But that is precisely the question that Florida’s Board of Education says does not belong in the classroom. Teachers may not teach it or give their opinions on it. If it’s not in a textbook approved by the state it can’t even get into class. And, of course, the judge’s June ruling won’t appear in any textbook for years, if ever.
The judge in Florida, appointed by a Republican president, agrees in her ruling that racial inequities have been part of US Department of Agriculture practice for years and must be dealt with. Yet the Republican governor, Ron DeSantis, says teachers who dare to tell students that racial inequities long have been part of government will be removed by the Whack-A-Mole method, struck down one by one. Don’t ask, don’t tell.
Despite the state’s denial in its schools regulation, it’s clear the US has long discriminated racially. The state regulation specifies that students can be told of racial prejudice but cannot be told that it was or is built into government, but the judge’s ruling makes clear that it undeniably has been part of government. Her quarrel is how to remedy it.
We are talking here about major ethical and practical questions that teens in school can understand and should think about: how do we right wrongs without harming people who were not involved, what kinds of reparations or systemic changes are fair and proper, how far back do we go to right wrongs of generations ago, and when should society tell groups that have been harmed in the past that they get no special treatment because this is a new day and we start now with a clean slate?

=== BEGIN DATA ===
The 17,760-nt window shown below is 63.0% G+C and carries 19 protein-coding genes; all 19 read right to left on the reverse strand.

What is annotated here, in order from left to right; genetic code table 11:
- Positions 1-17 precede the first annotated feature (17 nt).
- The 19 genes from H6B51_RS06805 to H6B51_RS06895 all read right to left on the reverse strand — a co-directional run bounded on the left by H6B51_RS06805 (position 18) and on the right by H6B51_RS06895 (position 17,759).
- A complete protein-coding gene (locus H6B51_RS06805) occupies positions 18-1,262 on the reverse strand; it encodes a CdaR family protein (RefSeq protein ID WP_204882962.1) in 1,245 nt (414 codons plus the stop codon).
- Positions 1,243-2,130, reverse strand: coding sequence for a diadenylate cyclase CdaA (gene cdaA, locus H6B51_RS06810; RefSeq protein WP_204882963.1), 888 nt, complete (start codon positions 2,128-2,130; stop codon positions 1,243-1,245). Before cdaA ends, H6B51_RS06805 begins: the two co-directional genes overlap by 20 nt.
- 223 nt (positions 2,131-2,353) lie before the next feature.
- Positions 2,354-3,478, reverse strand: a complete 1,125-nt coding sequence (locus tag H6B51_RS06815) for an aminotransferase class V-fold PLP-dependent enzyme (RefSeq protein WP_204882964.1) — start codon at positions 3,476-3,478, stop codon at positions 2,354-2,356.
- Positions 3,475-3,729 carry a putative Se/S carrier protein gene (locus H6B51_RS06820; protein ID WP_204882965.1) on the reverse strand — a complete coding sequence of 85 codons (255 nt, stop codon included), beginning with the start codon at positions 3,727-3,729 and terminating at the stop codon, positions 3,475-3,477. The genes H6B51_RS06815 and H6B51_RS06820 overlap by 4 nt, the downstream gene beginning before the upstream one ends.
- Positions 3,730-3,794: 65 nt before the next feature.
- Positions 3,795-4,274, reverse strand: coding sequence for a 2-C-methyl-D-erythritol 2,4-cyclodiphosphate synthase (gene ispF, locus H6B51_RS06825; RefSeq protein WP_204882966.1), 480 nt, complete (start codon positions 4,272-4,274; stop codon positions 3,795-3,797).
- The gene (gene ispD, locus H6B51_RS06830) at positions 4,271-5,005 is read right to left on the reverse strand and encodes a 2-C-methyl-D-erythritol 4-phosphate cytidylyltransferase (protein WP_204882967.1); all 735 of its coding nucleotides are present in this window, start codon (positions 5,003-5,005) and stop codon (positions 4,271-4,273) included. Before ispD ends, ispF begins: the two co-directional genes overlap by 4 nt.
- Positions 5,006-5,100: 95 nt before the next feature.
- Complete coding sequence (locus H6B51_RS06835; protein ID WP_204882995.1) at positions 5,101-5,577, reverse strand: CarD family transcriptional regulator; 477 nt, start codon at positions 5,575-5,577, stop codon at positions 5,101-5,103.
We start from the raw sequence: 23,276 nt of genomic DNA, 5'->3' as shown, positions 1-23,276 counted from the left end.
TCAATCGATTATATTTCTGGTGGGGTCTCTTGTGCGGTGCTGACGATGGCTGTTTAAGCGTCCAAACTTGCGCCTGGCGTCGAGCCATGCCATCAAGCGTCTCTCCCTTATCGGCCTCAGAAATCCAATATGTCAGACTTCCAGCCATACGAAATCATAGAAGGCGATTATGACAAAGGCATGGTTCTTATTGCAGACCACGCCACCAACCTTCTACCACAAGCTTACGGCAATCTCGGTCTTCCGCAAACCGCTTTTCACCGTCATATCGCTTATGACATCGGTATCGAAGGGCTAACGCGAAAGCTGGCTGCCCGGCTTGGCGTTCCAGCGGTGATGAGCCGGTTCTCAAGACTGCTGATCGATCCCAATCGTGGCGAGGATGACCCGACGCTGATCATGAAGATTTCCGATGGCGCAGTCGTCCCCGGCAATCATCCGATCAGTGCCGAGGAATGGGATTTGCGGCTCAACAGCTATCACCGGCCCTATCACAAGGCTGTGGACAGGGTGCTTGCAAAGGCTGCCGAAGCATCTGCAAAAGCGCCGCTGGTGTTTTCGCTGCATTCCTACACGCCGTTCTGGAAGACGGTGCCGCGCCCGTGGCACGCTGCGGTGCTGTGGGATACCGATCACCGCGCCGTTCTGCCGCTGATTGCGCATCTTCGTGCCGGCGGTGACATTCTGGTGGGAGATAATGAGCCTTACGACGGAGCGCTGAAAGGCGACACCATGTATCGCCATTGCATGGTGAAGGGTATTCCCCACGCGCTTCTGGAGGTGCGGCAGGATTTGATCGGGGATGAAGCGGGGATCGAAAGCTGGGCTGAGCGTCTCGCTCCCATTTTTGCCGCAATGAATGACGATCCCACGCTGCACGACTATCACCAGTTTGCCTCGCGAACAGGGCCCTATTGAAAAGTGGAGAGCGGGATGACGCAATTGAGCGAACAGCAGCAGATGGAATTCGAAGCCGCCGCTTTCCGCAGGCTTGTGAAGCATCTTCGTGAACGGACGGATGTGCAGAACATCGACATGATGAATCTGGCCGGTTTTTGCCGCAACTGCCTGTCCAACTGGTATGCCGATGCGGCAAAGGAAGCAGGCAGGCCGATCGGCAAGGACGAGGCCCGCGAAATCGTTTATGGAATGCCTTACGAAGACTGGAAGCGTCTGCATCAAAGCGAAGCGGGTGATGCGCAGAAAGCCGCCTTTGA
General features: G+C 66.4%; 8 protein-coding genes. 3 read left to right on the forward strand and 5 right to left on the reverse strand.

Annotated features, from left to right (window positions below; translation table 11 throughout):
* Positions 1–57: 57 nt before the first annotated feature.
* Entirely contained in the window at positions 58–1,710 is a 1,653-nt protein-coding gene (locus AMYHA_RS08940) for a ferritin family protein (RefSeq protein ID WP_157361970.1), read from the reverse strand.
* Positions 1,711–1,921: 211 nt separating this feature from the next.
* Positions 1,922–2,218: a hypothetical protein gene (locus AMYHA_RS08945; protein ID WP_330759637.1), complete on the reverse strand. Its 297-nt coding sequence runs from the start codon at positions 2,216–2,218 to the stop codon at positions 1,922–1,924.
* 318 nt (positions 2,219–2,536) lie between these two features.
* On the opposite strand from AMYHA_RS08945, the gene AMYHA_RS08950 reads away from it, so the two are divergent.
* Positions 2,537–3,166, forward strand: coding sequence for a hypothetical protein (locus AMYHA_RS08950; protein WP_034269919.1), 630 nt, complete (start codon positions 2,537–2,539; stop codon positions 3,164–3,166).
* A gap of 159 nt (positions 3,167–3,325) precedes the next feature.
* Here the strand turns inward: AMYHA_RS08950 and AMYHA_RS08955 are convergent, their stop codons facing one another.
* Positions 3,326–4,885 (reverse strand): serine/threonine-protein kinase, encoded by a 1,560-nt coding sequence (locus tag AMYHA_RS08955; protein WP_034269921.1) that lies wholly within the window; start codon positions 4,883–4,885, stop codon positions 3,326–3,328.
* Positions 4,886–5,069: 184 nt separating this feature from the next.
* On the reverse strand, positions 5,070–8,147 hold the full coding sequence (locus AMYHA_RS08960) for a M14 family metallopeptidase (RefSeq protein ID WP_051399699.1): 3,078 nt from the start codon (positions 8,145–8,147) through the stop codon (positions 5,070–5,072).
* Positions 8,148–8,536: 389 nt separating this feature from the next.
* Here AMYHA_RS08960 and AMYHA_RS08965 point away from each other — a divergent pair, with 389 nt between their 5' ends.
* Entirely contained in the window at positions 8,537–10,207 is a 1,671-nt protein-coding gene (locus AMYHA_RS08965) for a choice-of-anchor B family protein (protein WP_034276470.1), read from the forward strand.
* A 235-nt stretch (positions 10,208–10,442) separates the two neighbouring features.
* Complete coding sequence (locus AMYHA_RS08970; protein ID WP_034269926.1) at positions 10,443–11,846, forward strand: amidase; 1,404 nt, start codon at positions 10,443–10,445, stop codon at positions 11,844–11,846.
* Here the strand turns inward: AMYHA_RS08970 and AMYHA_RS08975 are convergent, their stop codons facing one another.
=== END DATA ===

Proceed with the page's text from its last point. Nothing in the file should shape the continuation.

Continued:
Like many questions in society, those difficult questions have no simple answers. We aren’t even sure whether the judge was right or wrong in her final decision – she might be overruled later, unless the US tweaks its rules on farm debt forgiveness.
One absolute certainty: readers who think about these issues won’t all agree. Almost all of you will agree that there have been major past wrongs based on race. But after that, what practical steps do we take in their wake? For every 100 readers there will be 100 differing answers.
But these issues aren’t just academic. They are practical choices for a nation which from its outset lived with more than just racial prejudice: slavery was built into our economic system, and no denial in the Florida Board of Education or the governor’s mansion is going to erase that fact or its tragic consequences that included lynchings and systemic segregation.
The governor and education officials can hide their own heads in the sand, but it is criminal that they will force teachers and students to do so. In the governor’s simplistic view, all students need to know about our system’s basis can be found in the Declaration of Independence that we will commemorate July 4. Issues not found there don’t belong in the classroom because they are disruptive.
It took just days after the Board of Education instituted this kindergarten approach to education for a federal judge to agree that racism has been part of the federal government and that the Constitution says it must be rooted out. So, governor, is the Constitution too disruptive for the classroom?
Oh, happy Fourth of July.